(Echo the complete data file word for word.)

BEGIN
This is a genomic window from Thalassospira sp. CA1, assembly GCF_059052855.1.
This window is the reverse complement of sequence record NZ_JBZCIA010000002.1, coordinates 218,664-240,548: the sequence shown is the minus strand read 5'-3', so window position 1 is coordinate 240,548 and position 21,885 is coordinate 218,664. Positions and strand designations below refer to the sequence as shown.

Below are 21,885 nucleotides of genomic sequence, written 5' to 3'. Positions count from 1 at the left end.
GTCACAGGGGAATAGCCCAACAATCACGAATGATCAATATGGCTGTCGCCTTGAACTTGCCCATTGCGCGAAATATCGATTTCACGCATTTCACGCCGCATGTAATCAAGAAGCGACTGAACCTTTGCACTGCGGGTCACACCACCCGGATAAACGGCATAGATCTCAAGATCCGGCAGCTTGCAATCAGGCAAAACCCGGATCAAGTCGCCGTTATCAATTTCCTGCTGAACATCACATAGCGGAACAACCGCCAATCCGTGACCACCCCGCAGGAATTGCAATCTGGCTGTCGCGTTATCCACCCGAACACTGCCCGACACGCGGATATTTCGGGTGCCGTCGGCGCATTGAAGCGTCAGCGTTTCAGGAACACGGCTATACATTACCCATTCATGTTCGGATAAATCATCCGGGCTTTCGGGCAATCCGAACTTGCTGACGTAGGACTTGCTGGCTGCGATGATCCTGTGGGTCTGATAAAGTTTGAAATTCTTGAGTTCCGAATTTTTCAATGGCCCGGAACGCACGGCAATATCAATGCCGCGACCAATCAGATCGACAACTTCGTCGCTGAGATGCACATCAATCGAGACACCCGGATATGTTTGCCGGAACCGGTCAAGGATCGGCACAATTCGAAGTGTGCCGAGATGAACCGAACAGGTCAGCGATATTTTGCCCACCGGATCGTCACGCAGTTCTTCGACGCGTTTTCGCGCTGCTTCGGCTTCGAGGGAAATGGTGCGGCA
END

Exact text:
This is a genomic window from Thalassospira sp. CA1, assembly GCF_059052855.1.
This window is the reverse complement of sequence record NZ_JBZCIA010000002.1, coordinates 218,664-240,548: the sequence shown is the minus strand read 5'-3', so window position 1 is coordinate 240,548 and position 21,885 is coordinate 218,664. Positions and strand designations below refer to the sequence as shown.

Below are 21,885 nucleotides of genomic sequence, written 5' to 3'. Positions count from 1 at the left end.
GTCACAGGGGAATAGCCCAACAATCACGAATGATCAATATGGCTGTCGCCTTGAACTTGCCCATTGCGCGAAATATCGATTTCACGCATTTCACGCCGCATGTAATCAAGAAGCGACTGAACCTTTGCACTGCGGGTCACACCACCCGGATAAACGGCATAGATCTCAAGATCCGGCAGCTTGCAATCAGGCAAAACCCGGATCAAGTCGCCGTTATCAATTTCCTGCTGAACATCACATAGCGGAACAACCGCCAATCCGTGACCACCCCGCAGGAATTGCAATCTGGCTGTCGCGTTATCCACCCGAACACTGCCCGACACGCGGATATTTCGGGTGCCGTCGGCGCATTGAAGCGTCAGCGTTTCAGGAACACGGCTATACATTACCCATTCATGTTCGGATAAATCATCCGGGCTTTCGGGCAATCCGAACTTGCTGACGTAGGACTTGCTGGCTGCGATGATCCTGTGGGTCTGATAAAGTTTGAAATTCTTGAGTTCCGAATTTTTCAATGGCCCGGAACGCACGGCAATATCAATGCCGCGACCAATCAGATCGACAACTTCGTCGCTGAGATGCACATCAATCGAGACACCCGGATATGTTTGCCGGAACCGGTCAAGGATCGGCACAATTCGAAGTGTGCCGAGATGAACCGAACAGGTCAGCGATATTTTGCCCACCGGATCGTCACGCAGTTCTTCGACGCGTTTTCGCGCTGCTTCGGCTTCGAGGGAAATGGTGCGGCA